A president’s legacy is often hard to discern, even after its been decades since they left office.
Why? Because their decisions are still writing decisions!
The justices and justices a president appoints have far-reaching consequences, and with life-terms, they often times end up becoming their living legacy. Hell, John Paul Stevens, a Gerald Ford-appointed Supreme Court justice retired only two years ago, and considering incredibly close SCOTUS decisions Stevens voted in and how he voted in them, it’s likely that this Republican-appointed justice is the reason that women retain the right to choose¹ and the reason that minorities can still receive special consideration from universities² (as long as there aren’t quotas!)
The point being that the justices that a president selects often times have larger historical impacts than the presidents themselves have.
So what does this have to do with this election?
Well, some presidents get lucky, some don’t. Some, like Jimmy Carter, don’t get to appoint a single Supreme Court justice, while another, like Ronald Reagan, might hit the jackpot and get to appoint four, including a Chief Justice!
This was followed by George H.W. who got 2 more conservative appointees in his term in office, and ever since their 6 appointee spree, conservatives have retained at least a 5-4 majority in the court, as Democrats received two appointments over Clinton’s two terms and Republicans received two appointments under Bush’s (Clinton got Ginsburg/Breyer, W. got Roberts/Alito)
Well ladies and gentlemen, President Obama might be about to hit the Judicial Jackpot as his predecessor Reagan did about three decades ago.
Thus far, Obama has already hit the average quota of two appointed justices in Elena Kagan and Sonia Sotomayor, however, with four more years, it’s likely he may be hitting the sweet spot to get some more, and might even flip the majority of the court for the first time in decades.
The court is aging. Ruth Bader Ginsburg is the oldest at 79 and has been hinting that this may be her last year on the court. The other Clinton appointee, Stephen Breyer, is also getting on in age, turning 74 just last August.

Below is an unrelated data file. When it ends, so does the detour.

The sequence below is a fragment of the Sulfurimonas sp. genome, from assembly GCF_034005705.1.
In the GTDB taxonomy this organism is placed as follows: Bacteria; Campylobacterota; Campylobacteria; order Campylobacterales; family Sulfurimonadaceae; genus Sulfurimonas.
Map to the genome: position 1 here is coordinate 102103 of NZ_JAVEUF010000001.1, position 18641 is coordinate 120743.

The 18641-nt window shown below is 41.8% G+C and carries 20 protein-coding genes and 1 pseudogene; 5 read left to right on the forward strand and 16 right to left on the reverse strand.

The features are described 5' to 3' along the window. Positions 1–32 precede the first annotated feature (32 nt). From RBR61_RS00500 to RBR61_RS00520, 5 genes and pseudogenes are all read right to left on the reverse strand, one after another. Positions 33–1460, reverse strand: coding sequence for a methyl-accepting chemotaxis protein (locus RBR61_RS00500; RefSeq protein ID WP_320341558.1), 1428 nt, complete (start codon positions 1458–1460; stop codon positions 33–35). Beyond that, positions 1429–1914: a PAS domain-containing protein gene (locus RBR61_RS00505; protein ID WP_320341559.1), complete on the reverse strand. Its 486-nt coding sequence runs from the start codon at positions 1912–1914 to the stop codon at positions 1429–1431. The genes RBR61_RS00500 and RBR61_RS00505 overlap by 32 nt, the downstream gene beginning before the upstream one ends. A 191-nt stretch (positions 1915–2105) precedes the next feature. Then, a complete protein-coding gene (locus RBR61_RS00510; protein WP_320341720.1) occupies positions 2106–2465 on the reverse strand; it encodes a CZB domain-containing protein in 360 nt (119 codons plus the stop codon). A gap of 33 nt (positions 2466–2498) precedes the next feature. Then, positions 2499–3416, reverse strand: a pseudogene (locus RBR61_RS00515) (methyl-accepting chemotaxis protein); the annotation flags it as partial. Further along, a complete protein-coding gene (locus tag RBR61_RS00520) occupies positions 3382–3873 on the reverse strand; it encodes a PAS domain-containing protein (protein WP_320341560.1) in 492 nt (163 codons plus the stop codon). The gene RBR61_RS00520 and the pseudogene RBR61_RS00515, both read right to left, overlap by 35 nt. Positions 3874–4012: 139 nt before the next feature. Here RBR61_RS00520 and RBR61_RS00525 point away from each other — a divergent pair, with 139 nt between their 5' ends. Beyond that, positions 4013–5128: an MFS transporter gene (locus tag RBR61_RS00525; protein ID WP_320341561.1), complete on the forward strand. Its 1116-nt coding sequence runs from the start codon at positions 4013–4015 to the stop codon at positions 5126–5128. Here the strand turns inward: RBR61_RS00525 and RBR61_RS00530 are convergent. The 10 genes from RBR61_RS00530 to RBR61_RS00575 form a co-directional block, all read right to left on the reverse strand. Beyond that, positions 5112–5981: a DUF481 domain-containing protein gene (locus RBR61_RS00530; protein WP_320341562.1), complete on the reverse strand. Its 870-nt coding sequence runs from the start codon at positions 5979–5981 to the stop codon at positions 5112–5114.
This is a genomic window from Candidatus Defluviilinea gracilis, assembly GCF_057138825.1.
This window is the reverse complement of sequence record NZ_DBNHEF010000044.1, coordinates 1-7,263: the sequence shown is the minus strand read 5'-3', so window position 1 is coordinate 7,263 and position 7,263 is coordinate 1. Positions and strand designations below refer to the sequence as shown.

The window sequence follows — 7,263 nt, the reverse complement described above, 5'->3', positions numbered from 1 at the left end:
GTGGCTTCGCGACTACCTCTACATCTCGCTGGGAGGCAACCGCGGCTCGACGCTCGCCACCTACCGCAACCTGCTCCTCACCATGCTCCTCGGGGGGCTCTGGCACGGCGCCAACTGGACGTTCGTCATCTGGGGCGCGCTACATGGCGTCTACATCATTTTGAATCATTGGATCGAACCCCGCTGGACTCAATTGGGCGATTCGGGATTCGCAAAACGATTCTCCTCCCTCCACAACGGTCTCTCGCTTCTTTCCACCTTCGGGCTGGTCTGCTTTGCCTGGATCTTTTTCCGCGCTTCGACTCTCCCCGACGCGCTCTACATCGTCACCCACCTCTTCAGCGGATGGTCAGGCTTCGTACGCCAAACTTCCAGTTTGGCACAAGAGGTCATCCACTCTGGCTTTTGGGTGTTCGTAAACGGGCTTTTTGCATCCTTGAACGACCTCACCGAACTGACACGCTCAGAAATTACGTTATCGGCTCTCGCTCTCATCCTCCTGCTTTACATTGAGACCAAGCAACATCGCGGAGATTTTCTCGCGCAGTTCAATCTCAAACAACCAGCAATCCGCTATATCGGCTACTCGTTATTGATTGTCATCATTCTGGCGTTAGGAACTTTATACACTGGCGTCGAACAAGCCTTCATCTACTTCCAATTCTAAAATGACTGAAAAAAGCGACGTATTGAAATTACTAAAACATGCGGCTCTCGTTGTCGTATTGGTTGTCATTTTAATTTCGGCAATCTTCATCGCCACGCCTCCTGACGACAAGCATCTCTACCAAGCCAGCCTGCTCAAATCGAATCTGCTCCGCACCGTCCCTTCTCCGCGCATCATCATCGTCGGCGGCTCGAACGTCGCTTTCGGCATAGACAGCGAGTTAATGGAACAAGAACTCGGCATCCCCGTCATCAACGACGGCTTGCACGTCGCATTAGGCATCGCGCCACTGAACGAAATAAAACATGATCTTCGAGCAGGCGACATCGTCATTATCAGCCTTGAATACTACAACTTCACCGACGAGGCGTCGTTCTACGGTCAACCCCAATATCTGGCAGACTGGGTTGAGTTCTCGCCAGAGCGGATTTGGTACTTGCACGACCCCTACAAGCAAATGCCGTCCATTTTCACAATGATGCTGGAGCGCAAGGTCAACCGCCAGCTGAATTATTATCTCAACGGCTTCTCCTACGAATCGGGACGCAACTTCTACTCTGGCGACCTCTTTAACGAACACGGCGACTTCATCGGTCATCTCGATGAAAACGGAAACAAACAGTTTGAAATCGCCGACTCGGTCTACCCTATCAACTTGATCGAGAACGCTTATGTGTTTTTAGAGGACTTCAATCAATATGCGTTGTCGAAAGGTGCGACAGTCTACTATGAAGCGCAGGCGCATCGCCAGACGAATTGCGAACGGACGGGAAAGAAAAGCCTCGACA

However, these are Clinton appointees and Obama appointing replacements for the two isn’t what makes this election so significant.
It’s the next two that should have conservatives worried. Antonin Scalia and Anthony Kennedy both turned age 76 earlier this year, both conservatives appointed by Ronald Reagan over 24 years ago. Looking at their age and comparing it to previous retirees, this should definitely be a cause of worry for conservatives and a cause to rejoice for liberals.
With the exception of John Pauls Stevens (who we mentioned earlier), all of the recent Supreme Court retirees have retired between the ages of 70 and 80; Souter at 70, O’Connor at 76, and Byron White at 76.
This means that on top of the two justices he has already appointed, Obama is currently in the position to potentially make four more Supreme Court appointees.
Is he likely to get all of them? Of course not, but he doesn’t need to. Scalia and Kennedy are his targets, and this next four years is likely going to become a staring contest between the Old Guards of the conservative wing of the court and President Obama, as with Ginsburg retiring soon, he will already be at three appointees and if either Scalia or Kennedy retire, President Obama is going to be the president to flip the majority to the liberal wing for the first time in the Court in about 2 decades.
With recent decisions like Bush v. Gore, Citizens United, the Arizona Immigration Law and the Healthcare Reform rulings being decided by thin majorities and largely partisan votes, and the questions of Gay Marriage, Voting Rights, and Affirmative Action facing the court on the horizon, Obama’s re-election is more significant than you might think.
¹ Casey v. Planned Parenthood
² Grutter v. Bollinger & Grutz v. Bollinger